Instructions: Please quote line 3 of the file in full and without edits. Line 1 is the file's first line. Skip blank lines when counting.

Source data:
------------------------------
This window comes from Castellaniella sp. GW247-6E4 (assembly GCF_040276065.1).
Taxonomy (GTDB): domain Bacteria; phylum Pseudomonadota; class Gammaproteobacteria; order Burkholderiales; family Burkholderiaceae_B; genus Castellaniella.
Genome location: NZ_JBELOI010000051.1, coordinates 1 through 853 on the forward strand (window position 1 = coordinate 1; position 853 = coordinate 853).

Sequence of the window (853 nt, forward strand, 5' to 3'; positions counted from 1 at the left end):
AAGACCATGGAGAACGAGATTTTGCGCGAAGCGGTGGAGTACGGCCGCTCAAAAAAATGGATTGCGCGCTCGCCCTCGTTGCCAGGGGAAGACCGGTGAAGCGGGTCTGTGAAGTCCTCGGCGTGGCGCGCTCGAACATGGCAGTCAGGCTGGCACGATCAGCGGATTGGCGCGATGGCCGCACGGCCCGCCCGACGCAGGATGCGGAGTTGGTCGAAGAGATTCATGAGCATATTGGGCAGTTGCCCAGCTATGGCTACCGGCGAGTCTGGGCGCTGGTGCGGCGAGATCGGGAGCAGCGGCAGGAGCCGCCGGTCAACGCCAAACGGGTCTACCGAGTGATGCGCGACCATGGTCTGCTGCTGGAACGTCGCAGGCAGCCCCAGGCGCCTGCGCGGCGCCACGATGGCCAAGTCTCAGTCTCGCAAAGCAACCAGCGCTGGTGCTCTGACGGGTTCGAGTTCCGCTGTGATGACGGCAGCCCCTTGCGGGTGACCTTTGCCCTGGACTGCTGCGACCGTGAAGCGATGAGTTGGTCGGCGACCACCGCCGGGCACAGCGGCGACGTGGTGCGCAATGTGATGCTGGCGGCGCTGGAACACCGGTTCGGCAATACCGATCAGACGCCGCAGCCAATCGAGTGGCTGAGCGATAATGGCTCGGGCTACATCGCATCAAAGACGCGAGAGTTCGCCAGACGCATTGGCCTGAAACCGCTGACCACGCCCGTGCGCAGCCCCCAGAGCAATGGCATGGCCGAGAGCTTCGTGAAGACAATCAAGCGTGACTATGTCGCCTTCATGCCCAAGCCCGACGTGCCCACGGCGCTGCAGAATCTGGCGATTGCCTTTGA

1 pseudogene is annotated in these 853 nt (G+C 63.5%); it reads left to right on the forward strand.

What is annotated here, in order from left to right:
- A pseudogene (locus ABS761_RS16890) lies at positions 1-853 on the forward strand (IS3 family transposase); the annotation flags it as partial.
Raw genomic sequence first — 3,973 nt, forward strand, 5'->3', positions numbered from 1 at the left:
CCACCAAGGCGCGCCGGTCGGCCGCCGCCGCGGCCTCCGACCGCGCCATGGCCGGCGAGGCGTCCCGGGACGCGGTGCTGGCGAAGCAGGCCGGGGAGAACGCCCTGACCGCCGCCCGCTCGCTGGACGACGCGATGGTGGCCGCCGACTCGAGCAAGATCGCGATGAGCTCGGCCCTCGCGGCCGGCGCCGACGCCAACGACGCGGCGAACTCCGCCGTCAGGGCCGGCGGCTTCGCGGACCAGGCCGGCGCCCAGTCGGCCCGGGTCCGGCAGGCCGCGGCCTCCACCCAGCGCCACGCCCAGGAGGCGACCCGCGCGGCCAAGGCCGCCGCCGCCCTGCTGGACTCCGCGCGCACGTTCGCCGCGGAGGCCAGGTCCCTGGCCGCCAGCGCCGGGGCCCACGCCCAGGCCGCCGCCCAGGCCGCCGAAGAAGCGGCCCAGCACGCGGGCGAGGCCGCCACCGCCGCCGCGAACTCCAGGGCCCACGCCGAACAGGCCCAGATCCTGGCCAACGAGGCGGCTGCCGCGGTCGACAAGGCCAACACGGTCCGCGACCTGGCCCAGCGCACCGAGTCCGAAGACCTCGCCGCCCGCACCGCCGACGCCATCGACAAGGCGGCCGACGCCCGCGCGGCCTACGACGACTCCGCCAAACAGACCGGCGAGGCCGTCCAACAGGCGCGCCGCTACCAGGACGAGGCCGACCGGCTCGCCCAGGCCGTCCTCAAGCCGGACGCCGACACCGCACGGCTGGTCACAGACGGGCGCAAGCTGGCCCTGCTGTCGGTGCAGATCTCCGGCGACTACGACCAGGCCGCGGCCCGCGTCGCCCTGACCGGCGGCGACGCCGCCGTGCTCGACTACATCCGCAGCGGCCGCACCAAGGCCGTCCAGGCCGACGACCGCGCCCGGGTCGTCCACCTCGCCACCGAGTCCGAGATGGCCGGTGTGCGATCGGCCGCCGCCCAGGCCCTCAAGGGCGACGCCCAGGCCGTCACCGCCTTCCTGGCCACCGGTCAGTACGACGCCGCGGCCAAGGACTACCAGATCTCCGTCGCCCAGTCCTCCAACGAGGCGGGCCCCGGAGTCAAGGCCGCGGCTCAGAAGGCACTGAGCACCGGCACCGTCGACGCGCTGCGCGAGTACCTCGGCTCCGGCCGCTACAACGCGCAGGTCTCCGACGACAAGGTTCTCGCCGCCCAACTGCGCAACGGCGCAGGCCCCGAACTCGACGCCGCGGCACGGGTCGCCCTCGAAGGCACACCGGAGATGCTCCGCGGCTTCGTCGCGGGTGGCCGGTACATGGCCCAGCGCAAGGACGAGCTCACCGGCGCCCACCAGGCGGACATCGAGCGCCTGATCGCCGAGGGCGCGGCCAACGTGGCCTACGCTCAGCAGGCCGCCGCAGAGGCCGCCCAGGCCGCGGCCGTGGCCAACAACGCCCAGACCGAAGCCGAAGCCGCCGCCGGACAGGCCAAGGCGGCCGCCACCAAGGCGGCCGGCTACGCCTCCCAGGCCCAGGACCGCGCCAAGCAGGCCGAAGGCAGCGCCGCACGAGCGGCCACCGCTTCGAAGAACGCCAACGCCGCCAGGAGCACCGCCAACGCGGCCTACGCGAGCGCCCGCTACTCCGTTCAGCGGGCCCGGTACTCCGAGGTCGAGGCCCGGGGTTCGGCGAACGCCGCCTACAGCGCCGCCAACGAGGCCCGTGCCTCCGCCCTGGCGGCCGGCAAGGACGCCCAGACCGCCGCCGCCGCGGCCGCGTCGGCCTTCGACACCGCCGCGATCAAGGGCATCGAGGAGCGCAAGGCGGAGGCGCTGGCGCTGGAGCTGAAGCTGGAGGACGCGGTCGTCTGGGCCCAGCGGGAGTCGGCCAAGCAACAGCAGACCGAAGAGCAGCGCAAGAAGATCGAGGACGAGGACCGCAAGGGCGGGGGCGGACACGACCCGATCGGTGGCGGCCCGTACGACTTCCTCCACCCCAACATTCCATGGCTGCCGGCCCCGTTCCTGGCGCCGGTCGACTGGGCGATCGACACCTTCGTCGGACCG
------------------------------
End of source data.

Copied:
Genome location: NZ_JBELOI010000051.1, coordinates 1 through 853 on the forward strand (window position 1 = coordinate 1; position 853 = coordinate 853).